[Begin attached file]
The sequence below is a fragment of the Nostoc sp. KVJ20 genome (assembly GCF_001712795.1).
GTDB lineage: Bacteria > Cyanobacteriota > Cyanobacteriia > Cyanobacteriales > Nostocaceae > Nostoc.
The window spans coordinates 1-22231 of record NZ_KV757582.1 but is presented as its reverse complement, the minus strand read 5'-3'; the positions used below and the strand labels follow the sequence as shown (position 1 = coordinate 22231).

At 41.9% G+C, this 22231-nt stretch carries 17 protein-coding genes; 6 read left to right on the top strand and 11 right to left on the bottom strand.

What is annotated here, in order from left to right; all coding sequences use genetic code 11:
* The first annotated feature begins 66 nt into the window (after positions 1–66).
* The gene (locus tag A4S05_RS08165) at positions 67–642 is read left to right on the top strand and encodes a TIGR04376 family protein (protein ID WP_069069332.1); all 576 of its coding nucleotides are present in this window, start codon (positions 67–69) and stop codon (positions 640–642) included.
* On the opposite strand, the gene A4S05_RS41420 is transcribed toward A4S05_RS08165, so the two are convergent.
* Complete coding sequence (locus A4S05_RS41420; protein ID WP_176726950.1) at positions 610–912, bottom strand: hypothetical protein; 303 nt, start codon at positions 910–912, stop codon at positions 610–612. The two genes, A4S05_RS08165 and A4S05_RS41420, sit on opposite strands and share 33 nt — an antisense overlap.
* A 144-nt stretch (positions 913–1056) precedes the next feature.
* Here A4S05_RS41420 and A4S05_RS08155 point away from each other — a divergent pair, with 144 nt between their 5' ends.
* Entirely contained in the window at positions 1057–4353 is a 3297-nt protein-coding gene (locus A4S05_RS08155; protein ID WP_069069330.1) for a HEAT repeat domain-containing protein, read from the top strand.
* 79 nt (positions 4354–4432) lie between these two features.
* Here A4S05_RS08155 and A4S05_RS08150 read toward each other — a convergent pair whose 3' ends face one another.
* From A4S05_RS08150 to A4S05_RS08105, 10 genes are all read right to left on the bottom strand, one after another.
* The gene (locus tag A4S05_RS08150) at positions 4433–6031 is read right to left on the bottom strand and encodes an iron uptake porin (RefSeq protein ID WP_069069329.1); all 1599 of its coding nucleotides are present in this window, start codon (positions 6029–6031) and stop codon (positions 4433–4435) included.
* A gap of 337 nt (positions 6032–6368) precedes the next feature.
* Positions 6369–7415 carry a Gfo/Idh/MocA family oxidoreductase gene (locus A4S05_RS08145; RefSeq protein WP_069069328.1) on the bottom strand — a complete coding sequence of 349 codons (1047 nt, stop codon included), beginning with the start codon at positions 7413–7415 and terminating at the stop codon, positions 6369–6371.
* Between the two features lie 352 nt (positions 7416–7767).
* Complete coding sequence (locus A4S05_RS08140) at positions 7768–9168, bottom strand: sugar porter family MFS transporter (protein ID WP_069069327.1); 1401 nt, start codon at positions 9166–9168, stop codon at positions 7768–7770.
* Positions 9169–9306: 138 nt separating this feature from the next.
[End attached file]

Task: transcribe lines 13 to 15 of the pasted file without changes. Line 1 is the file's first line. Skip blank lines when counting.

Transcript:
* 79 nt (positions 4354–4432) lie between these two features.
* Here A4S05_RS08155 and A4S05_RS08150 read toward each other — a convergent pair whose 3' ends face one another.
* From A4S05_RS08150 to A4S05_RS08105, 10 genes are all read right to left on the bottom strand, one after another.